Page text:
Change Your Mind
Is it possible to change your mind? Not only the way we think about something but also physiologically.
I would argue the answer to both of these questions is yes. In recent years, I have changed my mind about many things. I have literally felt my brain developing new pathways and my creativity and intelligence expanding. As this transpired, I also started to experience lucid dreams. Dreams that are so real that I am confident that they are latent memories from previous lifetimes. Yes, living more than once is a new belief; I changed my mind about that.
Change your heart?
I had a lucid dream seven or eight years ago, where a “father-figure” told me that he could change my mind but not my heart. And what he was talking about was my emotional heart or who I was eternally in love with. I was very disappointed because the person I believe myself to be eternally in love with has primarily offered me not much other than heartbreak, disappointments, and emotional trauma. I sincerely hate my love story. You can read about it in my memoir, The Kingdom Has Arrived if you are interested in my story and my tragic non-romance.
And why wouldn’t I want to? I talk about true love in my most recent book, A Step Back.
Change Your Heart!
I believe that true eternal love is kind. True love speaks the truth, not lies. And true love stays together. So I would like to change my “father-figure’s” mind about one’s ability to change one’s heart regarding who they love eternally.
If we can change our minds and our brains, then why not our hearts? Many studies show how the brain can be changed, and new pathways developed. Things like exercise, practicing a new skill, meditation, reading, debating, experimenting, and so on.
It crossed my mind one day that I should apply the experimental method used in science to see if I could change my heart. I want to fall madly in love with someone who loves me back kindly. You know, someone loyal who speaks the truth and adores me. I don’t want to feel like a second or third choice. Or be thrown away, heartbroken, and emotionally abused.
The Experimental Method
The experimental method is the manipulation of variables to determine cause and effect. I believe that when couples fall in love, there is a physiological connection. An increase in feel-good brain chemicals are released that make you feel happy, content, connected, and aroused. I will argue that finding this connection and building on it is the equivalent of going home.
The question is can a person have more than one home? More than one eternal true love during their existence?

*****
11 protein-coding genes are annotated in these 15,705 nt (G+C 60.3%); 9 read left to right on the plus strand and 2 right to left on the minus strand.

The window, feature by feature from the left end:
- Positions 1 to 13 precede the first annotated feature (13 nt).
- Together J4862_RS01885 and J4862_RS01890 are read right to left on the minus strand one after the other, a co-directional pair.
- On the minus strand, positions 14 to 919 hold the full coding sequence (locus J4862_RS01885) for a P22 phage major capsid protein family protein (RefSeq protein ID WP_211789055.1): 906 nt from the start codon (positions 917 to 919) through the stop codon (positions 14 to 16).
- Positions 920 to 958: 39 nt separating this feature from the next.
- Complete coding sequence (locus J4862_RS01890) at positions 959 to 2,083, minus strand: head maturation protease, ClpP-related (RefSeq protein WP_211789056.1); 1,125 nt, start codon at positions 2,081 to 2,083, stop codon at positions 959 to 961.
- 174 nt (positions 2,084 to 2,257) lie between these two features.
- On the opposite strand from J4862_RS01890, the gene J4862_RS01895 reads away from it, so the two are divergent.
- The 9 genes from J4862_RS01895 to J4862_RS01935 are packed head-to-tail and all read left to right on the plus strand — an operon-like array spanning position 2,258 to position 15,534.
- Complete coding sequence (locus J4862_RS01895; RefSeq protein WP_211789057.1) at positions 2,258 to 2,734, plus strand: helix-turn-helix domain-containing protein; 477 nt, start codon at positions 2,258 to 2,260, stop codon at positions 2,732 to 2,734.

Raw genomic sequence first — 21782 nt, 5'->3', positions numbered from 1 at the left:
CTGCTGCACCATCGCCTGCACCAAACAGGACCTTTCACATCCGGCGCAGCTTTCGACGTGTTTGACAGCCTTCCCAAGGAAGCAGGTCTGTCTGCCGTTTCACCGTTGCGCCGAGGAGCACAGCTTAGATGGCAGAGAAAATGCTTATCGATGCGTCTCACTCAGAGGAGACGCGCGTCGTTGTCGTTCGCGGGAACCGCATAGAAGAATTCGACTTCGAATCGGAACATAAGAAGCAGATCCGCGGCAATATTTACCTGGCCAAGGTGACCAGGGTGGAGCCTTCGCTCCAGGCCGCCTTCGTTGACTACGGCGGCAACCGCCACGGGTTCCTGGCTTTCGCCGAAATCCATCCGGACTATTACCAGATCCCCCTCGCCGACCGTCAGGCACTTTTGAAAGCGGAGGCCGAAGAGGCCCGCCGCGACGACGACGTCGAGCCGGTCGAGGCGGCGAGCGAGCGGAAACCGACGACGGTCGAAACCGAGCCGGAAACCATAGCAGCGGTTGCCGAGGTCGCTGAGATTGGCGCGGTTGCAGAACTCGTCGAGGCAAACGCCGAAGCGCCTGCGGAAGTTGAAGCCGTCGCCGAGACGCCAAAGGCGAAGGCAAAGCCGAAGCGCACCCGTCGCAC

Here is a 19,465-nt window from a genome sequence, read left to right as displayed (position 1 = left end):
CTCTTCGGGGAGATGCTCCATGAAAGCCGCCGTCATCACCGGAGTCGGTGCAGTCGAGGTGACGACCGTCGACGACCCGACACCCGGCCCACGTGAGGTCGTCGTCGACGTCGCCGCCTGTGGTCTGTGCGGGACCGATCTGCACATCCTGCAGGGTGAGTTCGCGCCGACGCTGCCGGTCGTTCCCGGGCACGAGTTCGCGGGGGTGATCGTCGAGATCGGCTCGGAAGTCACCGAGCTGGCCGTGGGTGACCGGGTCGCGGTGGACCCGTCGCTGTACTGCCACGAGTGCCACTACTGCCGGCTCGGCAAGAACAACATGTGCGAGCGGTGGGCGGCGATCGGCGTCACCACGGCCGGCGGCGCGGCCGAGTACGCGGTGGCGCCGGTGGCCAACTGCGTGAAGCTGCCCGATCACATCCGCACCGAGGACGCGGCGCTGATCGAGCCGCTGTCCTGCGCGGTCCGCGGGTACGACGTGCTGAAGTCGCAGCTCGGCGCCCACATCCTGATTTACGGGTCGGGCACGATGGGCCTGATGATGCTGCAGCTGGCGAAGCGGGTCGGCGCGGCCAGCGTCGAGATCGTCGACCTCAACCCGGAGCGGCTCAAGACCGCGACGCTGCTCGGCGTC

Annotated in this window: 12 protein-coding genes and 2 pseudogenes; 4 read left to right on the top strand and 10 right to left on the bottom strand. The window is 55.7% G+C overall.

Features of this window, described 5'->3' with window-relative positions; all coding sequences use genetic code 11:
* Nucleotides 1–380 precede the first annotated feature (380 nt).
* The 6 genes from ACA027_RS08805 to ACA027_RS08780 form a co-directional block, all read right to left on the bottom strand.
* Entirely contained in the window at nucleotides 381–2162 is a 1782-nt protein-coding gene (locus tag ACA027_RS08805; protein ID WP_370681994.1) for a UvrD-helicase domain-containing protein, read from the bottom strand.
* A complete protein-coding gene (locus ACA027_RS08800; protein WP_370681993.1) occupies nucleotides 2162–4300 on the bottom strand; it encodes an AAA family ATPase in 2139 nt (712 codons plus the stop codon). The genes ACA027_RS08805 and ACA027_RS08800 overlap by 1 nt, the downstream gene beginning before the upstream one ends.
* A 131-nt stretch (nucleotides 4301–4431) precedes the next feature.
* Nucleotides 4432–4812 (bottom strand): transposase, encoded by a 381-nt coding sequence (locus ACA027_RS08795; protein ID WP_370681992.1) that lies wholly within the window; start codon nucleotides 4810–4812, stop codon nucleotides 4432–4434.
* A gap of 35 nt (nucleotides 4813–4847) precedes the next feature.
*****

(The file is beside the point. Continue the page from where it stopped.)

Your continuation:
I declare in the conclusion of my most recent book, A Step Back, the following:
"In conclusion, I decided to trade fantacity for sanity. I am selling the house I purchased, believing my soulmate would show up and help me make the house a home... I have decided to choose me and my sanity rather than wait for someone who only breaks promises, breaks my heart and makes me feel like seconds...leftovers."
Fantacity – v. When your faith in something or someone has held you caged so long that you are driven to insanity.
My plan is to write a book called,
The premise is that if I set parameters and go on a bunch of dates, I will eventually be able to retrain my emotional heart the same way one trains or retrains their brain to learn something new. I will fall in love with somebody entirely new!
Here’s the draft introduction to the book I am hoping to write:
“Being divorced in your fifties sucks. Wrinkles have invaded my face, and cellulite attached to my hips and ass when I wasn’t looking. Who looks at their backside daily? The wrinkles on my face and the wiry gray hairs on my head when I look in the mirror scare me. I turn away and dash to my closet to dress in the dark. Now divorced and in my mid-fifties, the prospect of dating horrifies me. It has taken me two years even to consider going on a date.
I do believe I am a rusty treasure. I used to be fun, witty, and relatively strategic at the dating game when I was young. Now, I am not sure what to expect. People dating in their fifties are either divorced, widowed, or have never been married.
Those divorced are either the dumpies or the dumper—regardless, you are in the dumpster being rescrambled. If you are fifty and were never married, I ponder why? I have to contemplate what the issue might be: commitment issues, quirks that drive potential partners away, or maybe you are a player. I would speculate that widowed individuals are the safest bet when dating in your fifties; they likely were loyal partners that kept their commitments till the end. (Yes, I just said that dating me is not the safest choice one could make).
For the last two years, I have immersed myself in self-rediscovery, if that’s a thing. After almost three decades with the same man while raising three sons, self-discovery is a necessary thing to do. I bought my own home, did some redecorating, a ton of gardening (I like playing in the dirt), traveled solo, bought a keyboard, took tennis back up, went skydiving, and unsuccessfully wrote and self-published the traumatic story of my life, in addition to four books of poetry.
Apparently, nobody wants to read the memoir of an “unknown” entity.
Maybe a book on the adventures of dating after decades in a cave will be of interest to someone. If I can get my body in shape, I may wear a batwoman costume on a date as part of the experiment or maybe just for entertainment’s sake. I’m too old to take myself seriously, so I plan on having as much fun as I possibly can as I embark on this dating experiment…
I have an outline of chapters and various strategies I plan to attempt in my experimental method of retraining my emotional heart to love somebody new. So far, I have gone on seven first dates. None met the initial physiological connection that is needed to move forward. This experiment is a work in progress.